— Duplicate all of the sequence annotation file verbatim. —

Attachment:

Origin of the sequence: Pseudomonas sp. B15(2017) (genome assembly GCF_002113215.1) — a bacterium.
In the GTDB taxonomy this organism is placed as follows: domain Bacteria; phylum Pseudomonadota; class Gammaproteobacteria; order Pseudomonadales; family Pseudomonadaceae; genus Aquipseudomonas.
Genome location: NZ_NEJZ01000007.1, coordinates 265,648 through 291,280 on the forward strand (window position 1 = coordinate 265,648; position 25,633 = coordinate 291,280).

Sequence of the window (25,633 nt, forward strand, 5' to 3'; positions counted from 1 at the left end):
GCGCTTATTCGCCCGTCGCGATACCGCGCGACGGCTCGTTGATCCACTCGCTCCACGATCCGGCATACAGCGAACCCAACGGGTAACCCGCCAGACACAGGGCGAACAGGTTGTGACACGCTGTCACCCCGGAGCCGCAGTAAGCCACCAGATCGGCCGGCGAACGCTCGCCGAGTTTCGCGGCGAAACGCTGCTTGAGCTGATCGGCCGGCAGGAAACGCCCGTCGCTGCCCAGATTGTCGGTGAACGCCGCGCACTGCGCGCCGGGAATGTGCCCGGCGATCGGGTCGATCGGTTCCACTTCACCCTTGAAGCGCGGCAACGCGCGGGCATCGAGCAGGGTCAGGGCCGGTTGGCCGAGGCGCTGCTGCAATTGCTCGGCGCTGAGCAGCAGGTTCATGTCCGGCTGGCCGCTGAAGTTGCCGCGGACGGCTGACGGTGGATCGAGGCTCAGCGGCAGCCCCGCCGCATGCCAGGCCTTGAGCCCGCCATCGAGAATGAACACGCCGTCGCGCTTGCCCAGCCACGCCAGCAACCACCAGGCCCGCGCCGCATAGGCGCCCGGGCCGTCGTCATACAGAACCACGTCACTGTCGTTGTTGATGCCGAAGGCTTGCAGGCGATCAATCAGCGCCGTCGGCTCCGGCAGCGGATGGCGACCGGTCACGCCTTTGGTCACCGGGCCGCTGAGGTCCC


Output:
Origin of the sequence: Pseudomonas sp. B15(2017) (genome assembly GCF_002113215.1) — a bacterium.
In the GTDB taxonomy this organism is placed as follows: domain Bacteria; phylum Pseudomonadota; class Gammaproteobacteria; order Pseudomonadales; family Pseudomonadaceae; genus Aquipseudomonas.
Genome location: NZ_NEJZ01000007.1, coordinates 265,648 through 291,280 on the forward strand (window position 1 = coordinate 265,648; position 25,633 = coordinate 291,280).

Sequence of the window (25,633 nt, forward strand, 5' to 3'; positions counted from 1 at the left end):
GCGCTTATTCGCCCGTCGCGATACCGCGCGACGGCTCGTTGATCCACTCGCTCCACGATCCGGCATACAGCGAACCCAACGGGTAACCCGCCAGACACAGGGCGAACAGGTTGTGACACGCTGTCACCCCGGAGCCGCAGTAAGCCACCAGATCGGCCGGCGAACGCTCGCCGAGTTTCGCGGCGAAACGCTGCTTGAGCTGATCGGCCGGCAGGAAACGCCCGTCGCTGCCCAGATTGTCGGTGAACGCCGCGCACTGCGCGCCGGGAATGTGCCCGGCGATCGGGTCGATCGGTTCCACTTCACCCTTGAAGCGCGGCAACGCGCGGGCATCGAGCAGGGTCAGGGCCGGTTGGCCGAGGCGCTGCTGCAATTGCTCGGCGCTGAGCAGCAGGTTCATGTCCGGCTGGCCGCTGAAGTTGCCGCGGACGGCTGACGGTGGATCGAGGCTCAGCGGCAGCCCCGCCGCATGCCAGGCCTTGAGCCCGCCATCGAGAATGAACACGCCGTCGCGCTTGCCCAGCCACGCCAGCAACCACCAGGCCCGCGCCGCATAGGCGCCCGGGCCGTCGTCATACAGAACCACGTCACTGTCGTTGTTGATGCCGAAGGCTTGCAGGCGATCAATCAGCGCCGTCGGCTCCGGCAGCGGATGGCGACCGGTCACGCCTTTGGTCACCGGGCCGCTGAGGTCCC